Archived Story

Landrum invites community to historic depot reopening

Published 1:53am Friday, November 15, 2013

The historic depot in Landrum will reopen to the public with a grand celebration at 10 a.m. on Saturday, Nov. 16. Mayor Robert Briggs and Spartanburg County Councilman Dale Culbreth will initiate the ribbon-cutting as the depot opens its doors once again.

“It’s a historic building important to the town, and we would like to invite the entire community to celebrate together on Saturday,” said Caitlin Martin, city administrator.

Bill Steward, who owned a security business and worked in railroad security, will wear a conductor’s uniform and share memorabilia and stories during the re-opening festivities, and the brass section of the high school band will play tunes.

Anita Briggs, who has been in this area since 1995, has deep family roots here. She said that as a little girl, her mother would bring fruit to the station in a basket to sell to people as they got off the train.

“She said people loved the trains, and everybody would run to look at the trains as they went by,” Briggs said.

The renovation marks an honoring of the station’s historical significance and its integral architectural beauty.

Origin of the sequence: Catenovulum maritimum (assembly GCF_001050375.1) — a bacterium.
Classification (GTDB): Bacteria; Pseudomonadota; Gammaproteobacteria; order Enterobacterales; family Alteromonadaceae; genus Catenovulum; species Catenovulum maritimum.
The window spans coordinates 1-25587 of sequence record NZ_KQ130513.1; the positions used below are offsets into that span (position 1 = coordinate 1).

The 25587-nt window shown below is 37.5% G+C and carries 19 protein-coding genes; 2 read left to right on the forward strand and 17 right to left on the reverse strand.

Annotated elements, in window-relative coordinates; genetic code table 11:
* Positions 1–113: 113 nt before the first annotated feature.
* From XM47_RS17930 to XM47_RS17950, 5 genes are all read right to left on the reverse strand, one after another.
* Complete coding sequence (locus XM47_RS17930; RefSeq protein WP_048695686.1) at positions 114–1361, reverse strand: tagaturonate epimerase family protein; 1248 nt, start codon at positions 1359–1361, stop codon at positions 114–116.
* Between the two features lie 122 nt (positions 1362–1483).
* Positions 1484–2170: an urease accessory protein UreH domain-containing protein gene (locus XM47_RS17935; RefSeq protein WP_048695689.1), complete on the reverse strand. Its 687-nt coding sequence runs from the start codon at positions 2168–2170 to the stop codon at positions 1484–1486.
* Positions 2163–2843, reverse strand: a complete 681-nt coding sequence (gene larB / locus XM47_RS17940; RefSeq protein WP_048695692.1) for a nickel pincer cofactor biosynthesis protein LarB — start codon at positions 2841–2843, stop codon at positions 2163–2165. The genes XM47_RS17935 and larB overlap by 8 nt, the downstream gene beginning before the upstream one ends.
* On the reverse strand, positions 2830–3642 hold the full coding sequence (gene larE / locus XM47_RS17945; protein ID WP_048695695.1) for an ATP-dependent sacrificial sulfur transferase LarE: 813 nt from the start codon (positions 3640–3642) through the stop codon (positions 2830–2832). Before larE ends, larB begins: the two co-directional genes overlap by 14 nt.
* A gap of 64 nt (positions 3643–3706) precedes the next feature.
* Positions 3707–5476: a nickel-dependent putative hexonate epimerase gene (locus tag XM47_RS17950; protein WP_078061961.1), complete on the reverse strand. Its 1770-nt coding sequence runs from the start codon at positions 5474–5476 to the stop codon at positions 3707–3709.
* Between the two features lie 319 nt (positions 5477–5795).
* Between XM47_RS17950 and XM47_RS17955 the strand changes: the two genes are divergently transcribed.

The city paid for most of this renovation with a general obligation bond of $300,000. After legal fees, $287,500 of the bond remained for the project, Martin said.

The project’s total cost – $380,000 – exceeded that figure, however, so the city has turned to the city hospitality tax as a resource for funding. The tax generates about $150,000 a year for the City of Landrum.

“The hospitality tax comes from the community and goes back to the community,” said Martin. “The depot qualifies for that fund, because it is both renovation of a historic building and a civic center.”

Many citizens participated in the renovation, including John Walters, architect; Daniel Owens Construction, contractor; and J.B. Trees, landscaping.

They renovated with intentions toward creating a long-lasting, sustainable structure at a reasonable cost, Martin said.

“They kept as much of the original structure as they could,” Martin said. “After they got in there, they realized it was just in time. When the wind blew, the building shook.”

Now, the building has been stabilized, and many important artifacts have been found in the renovation. They will be on display during the grand re-opening celebration.

The Rev. John Landrum and O.P. Earle deeded the land for usage as a depot, and Southern Railway established a route there.

Passenger trains used the depot until 1972, and freight trains used the depot through 2001. The City of Landrum grew as people got off the trains and decided to settle here.

“We really want it to be a community spot,” said Martin. “Bands can play there, and it would be great to have festivals, concerts, and wedding receptions.”

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